PLANS to impose a daily penalty on the most polluting lorries, vans, buses and taxis using the region’s roads have been pushed back by a year as Greater Manchester finds itself in a “standoff” with government over funding.

The implementation of a Clean Air Zone, which would mean non-compliant commercial vehicles facing fines of up to £100-a-day for using most of the city-region’s roads, has been delayed to 2022 due to the coronavirus crisis.

But Bolton Council leader David Greenhalgh has put some of the blame on a “standoff” between Greater Manchester and the government over money to  clean up vehicles by retrofitting greener engines or replacing them altogether.

The Bolton News:

Bolton Council leader David Greenhalgh at a cabinet meeting on June 29

Cllr Greenhalgh said: “There’s a discussion ongoing between Greater Manchester and government. Government quite clearly want Greater Manchester to come up with a fully-costed proposal inclusive of all sectors on what is needed.

“Greater Manchester want government to come up with how much it is prepared to give and we’ll then come up with the proposals to fit the funds that government will provide.

“There’s a significant difference. One is saying, ‘show me what you’ve got, and we’ll work with it’, the other is saying, ‘no, tell me what you want, and we’ll see if we can give you that’.

“So, it’s two options and at the moment there appears to me, as I’m observing it, a standoff in terms of who is going to present on either side.

“That’s the position on funding. It’s not that it’s not available.”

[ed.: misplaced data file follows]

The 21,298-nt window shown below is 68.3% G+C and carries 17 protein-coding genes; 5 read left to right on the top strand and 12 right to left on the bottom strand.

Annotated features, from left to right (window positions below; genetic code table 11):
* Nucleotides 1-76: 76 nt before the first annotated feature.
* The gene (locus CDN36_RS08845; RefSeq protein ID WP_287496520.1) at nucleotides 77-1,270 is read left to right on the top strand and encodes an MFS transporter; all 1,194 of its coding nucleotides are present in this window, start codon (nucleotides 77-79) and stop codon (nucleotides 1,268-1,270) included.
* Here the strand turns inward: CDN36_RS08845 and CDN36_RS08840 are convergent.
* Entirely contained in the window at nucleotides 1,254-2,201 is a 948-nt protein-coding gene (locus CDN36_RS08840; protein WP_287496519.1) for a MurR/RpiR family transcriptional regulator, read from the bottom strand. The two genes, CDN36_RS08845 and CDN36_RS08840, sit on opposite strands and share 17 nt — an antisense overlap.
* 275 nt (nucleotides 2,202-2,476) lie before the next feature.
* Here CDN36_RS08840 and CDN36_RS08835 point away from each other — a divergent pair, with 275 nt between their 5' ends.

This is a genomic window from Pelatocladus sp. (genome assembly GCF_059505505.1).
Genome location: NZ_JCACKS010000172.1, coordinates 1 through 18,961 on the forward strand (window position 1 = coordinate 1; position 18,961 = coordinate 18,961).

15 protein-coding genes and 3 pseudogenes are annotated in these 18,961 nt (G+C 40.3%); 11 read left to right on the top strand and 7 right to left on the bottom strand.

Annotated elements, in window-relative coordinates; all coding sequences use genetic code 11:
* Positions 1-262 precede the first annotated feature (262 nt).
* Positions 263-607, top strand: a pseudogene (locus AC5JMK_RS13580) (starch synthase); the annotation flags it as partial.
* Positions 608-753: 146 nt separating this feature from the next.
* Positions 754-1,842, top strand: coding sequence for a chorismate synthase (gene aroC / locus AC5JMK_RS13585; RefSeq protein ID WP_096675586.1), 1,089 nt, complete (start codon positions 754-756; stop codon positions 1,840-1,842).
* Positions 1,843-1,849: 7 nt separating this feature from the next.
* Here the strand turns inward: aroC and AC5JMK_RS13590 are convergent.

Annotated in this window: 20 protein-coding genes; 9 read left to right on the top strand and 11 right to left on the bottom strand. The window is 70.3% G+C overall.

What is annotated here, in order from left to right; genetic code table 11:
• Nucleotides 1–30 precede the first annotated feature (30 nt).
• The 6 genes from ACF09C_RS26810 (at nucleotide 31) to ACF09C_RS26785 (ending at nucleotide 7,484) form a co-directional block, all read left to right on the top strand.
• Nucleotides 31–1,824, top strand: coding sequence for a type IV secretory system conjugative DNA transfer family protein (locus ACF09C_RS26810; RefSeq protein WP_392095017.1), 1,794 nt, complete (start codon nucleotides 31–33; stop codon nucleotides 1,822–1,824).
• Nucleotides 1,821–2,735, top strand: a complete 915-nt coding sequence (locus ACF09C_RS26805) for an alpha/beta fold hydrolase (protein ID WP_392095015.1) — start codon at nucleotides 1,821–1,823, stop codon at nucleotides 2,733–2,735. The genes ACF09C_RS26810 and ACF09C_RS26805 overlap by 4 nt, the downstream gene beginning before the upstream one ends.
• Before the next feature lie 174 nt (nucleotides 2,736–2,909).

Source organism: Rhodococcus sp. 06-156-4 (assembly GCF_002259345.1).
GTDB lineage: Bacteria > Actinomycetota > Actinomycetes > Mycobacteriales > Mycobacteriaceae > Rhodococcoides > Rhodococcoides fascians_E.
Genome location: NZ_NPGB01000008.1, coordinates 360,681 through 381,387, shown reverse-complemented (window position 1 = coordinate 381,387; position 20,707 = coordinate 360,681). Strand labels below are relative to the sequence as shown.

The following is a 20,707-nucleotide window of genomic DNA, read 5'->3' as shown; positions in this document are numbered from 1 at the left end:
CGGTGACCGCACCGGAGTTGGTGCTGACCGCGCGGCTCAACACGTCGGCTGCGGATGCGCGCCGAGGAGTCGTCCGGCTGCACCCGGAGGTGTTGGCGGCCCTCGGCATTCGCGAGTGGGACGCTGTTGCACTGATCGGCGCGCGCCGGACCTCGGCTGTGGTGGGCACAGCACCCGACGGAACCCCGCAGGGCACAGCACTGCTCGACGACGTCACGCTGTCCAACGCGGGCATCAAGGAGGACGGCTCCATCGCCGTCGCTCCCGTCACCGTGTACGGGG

This comes after the government only committed to giving Greater Manchester £36m for enforcement cameras and “back office costs” to implement the scheme last year despite demands of more than £116m.

The government has now accepted the need for vehicle replacement funds for Hackney Carriages and Light Goods Vehicles, according to a council report.

Money to retrofit buses with cleaner engines and install more electric vehicle charging points across the region could also be funded by the government.

But Conservative councillor Bob Allen, who cast doubt over the effectiveness and viability of the scheme, said the funding requested would not be enough.

He said: “I still see this as congestion charging by the back door and I’ll continue to oppose it.”

The government instructed local authorities to take “quick action” to reduce harmful Nitrogen Dioxide (NO2) after losing a series of legal challenges by environmental law charity Client Earth.

But motorways and some major A roads which are managed by Highways England have not received the same instruction to set up a similar scheme.

Under the current proposals for Greater Manchester, heavy goods vehicles, buses and coaches would be charged £100 daily, while taxis, private hire vehicles and light goods vehicles would pay £7.50 per day.

Labour leader Nick Peel accused the government for lacking a national strategy to tackle air pollution, describing its approach as “cack-handed”.